Hey Contractors, You’d Better Pick The Right Market For Your Business

I hear two complaints CONSTANTLY from contractors.

1. I can’t find enough good work.

2. I can’t find enough good workers.

What most contractors fail to realize is that the two problems are closely related. The first causes the second. And both are a function of the market you operate in.

Finding an adequate supply of good workers can always be solved with money. If you can afford to pay the wages workers want and give them the hours they need, they will flock to y…

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Construction, contractor, business, advice, coaching

Article Body:
I hear two complaints CONSTANTLY from contractors.

1. I can’t find enough good work.

2. I can’t find enough good workers.

What most contractors fail to realize is that the two problems are closely related. The first causes the second. And both are a function of the market you operate in.

Finding an adequate supply of good workers can always be solved with money. If you can afford to pay the wages workers want and give them the hours they need, they will flock to your company.

A lack of high margins is what complicates staffing.

The market you sell to greatly affects your ability to make money and your ability to hire good workers.

You need to choose your market wisely, very wisely.

Before permanently committing your destiny to a market (including the one you are currently focused on) you must research the following issues.

1. Can you track down enough prospects?

2. Can you market to the prospects cost effectively?

3. Do clients value anything beyond lowest price?

4. Does the work require expensive equipment?

5. Can you find enough sufficiently skilled people to do the work at the wages you can pay?

6. Is competition weak?

7. Are margins high?

8. Do you have the cash reserves to survive the market’s pay cycle?

The greater your number of “no’s”, the more you will struggle. Here are the facts of business life:

Fact #1: You may be the best at what you do but no one is going to pay you for it if they don’t value it.

Fact #2: Heavy competition leads to price competition.

Fact #3: If you can’t market your business cost-effectively, you’ll waste all of your income chasing leads.

Fact #4: If you can’t hire workers, you can’t grow a business.

Business boils down to solving problems of value more efficiently than your competition. Choosing the right market essentially means picking one from which you can generate good leads; for which you afford to hire the right workers; and for which you can afford to buy the right equipment.

Choosing the right market is essential to realizing your financial goals. You cannot overcome a bad market.

Bad markets translate into low profit margins.

Low profit margins mean that you can’t afford to pay above market wages. So you will struggle to find reliable, hard working, skilled workers.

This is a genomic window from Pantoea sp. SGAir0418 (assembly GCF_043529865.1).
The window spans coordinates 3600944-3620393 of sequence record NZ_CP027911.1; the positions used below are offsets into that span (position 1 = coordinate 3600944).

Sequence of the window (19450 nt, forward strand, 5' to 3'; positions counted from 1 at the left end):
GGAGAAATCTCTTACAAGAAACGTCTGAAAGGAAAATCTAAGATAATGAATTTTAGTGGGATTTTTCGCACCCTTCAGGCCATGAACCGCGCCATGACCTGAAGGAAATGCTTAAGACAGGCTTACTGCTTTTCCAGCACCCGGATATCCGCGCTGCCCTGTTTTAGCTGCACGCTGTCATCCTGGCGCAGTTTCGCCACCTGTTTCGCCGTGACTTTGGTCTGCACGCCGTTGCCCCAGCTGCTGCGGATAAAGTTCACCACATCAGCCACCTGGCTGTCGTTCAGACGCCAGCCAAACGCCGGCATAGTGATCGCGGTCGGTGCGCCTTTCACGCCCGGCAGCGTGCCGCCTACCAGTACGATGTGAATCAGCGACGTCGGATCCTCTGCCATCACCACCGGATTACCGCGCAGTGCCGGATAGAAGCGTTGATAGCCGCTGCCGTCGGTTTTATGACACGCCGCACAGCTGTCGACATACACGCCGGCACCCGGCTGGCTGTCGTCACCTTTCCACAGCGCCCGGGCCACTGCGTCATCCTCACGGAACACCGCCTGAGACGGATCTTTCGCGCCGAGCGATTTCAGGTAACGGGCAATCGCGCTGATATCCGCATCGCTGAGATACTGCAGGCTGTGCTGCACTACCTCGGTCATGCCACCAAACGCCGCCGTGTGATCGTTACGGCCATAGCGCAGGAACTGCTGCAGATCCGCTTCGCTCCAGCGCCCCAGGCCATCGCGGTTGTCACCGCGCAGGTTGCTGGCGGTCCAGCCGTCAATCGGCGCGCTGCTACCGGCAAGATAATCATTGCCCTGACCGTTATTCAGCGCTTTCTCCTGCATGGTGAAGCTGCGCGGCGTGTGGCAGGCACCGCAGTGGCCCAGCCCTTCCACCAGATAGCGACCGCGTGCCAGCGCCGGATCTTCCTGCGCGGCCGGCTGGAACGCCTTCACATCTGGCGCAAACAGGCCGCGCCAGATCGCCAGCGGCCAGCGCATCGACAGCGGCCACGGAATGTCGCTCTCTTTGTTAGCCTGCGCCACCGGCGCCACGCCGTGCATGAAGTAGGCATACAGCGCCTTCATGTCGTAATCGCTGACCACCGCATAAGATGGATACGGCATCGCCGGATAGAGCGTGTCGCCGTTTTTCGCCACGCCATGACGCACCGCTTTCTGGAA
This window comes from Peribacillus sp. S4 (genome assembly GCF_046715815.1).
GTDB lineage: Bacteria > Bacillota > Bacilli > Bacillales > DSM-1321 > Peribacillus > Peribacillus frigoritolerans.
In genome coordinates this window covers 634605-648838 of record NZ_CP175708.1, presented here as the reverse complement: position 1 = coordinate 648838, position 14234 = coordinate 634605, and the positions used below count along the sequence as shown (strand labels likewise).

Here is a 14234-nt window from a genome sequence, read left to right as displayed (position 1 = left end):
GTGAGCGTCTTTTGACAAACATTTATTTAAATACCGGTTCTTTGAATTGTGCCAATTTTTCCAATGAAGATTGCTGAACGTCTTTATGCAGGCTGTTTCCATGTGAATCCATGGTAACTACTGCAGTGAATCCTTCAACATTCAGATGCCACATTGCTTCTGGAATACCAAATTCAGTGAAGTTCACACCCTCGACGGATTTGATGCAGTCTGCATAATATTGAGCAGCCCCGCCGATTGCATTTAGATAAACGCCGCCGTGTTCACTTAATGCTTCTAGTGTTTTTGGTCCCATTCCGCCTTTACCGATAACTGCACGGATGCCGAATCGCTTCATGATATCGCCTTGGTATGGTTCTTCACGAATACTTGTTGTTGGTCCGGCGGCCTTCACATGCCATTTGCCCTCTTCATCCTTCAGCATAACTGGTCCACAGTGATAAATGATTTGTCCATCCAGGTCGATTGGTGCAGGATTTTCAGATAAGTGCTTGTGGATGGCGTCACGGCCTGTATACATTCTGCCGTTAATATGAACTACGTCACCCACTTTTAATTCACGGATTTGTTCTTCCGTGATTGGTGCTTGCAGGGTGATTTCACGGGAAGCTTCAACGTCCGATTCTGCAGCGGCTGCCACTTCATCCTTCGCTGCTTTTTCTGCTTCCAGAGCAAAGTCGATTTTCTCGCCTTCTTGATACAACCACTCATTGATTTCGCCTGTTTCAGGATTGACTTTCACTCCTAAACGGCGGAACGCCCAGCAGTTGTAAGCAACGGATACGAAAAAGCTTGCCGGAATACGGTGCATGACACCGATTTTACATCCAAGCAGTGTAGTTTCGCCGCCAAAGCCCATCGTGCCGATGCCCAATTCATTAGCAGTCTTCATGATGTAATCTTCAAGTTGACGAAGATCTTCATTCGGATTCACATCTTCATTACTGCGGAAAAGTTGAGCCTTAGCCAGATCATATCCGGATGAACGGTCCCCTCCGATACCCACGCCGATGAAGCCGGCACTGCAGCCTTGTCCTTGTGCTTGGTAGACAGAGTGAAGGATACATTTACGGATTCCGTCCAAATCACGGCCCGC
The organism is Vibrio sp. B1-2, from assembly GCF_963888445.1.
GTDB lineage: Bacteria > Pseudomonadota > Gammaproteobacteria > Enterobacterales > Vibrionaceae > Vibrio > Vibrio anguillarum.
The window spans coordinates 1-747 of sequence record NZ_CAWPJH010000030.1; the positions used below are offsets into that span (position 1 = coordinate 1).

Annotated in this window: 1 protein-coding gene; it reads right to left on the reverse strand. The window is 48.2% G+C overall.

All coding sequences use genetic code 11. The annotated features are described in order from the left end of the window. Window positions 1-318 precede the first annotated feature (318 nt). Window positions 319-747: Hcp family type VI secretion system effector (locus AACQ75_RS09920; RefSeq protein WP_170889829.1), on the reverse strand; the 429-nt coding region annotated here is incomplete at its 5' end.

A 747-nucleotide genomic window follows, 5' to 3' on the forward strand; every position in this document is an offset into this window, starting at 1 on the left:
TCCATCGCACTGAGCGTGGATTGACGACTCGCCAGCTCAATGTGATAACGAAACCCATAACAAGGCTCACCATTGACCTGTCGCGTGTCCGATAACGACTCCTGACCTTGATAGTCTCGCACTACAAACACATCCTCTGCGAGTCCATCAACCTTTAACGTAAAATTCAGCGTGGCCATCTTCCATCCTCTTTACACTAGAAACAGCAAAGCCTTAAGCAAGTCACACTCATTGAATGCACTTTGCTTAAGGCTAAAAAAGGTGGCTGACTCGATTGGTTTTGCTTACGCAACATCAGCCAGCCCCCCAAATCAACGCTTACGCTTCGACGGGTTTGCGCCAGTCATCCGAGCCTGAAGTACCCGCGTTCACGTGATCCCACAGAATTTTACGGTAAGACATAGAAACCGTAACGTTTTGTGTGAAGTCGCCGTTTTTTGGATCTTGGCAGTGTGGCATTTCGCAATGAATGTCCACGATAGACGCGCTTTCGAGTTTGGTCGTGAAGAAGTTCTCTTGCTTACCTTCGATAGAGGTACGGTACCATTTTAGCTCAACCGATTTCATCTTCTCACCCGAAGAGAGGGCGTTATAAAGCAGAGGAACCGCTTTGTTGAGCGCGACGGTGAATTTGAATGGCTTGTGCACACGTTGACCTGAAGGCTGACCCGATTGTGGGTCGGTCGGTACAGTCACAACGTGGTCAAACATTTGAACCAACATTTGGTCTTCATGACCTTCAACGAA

Low profit margins mean that you can’t afford to take a bath on ANY job. So you sit tight on your foreman, which makes him sit tight on his crews.

That drives good workers away.

When you compare your market to your capabilities, you may discover that the current fit isn’t good. Don’t fret, you may have several attractive options.

You may find that your current capabilities and services fit a different client than you have traditionally pursued. I see this often. A contractor builds a company perfectly suited for commercial work yet is chasing residential work.

You may find that you need to narrow your focus to a specific size and type of project and become the best, most efficient in that niche. Don’t try to be a “full service” shop for every possible client. That’s recipe for certain failure.

If you find yourself in need of a new market, prepare for a tough transition.

You may need to overhaul your marketing system, your selling approach, and possibly your equipment fleet. You may need to let go of some workers and find new ones. Your job costing data may be rendered completely useless.

Your decision will be governed by many factors, not the least of which is the strength of your relationship with your present clients and your company’s reputation on the street. If your relationships are strong, you should be able to raise your prices sufficiently to recruit and retain skilled workers. If not, you need to throw those relationships overboard and start anew.

If your street reputation is strongly identified for a given market, rebuild your company around that market or shut it down and open up under a new name. Changing your brand image is almost impossible. Either work within it or flush it.

Nine times out of ten, a haphazard approach to market selection seals the contractor’s fate: failure. Great advertising campaigns, superior operations management, and a tight money control will not overcome a poorly selected market.

Did you fail to research the eight basic strategic marketing questions? No time like the present to run through them. It’s the first step to building a really successful business.

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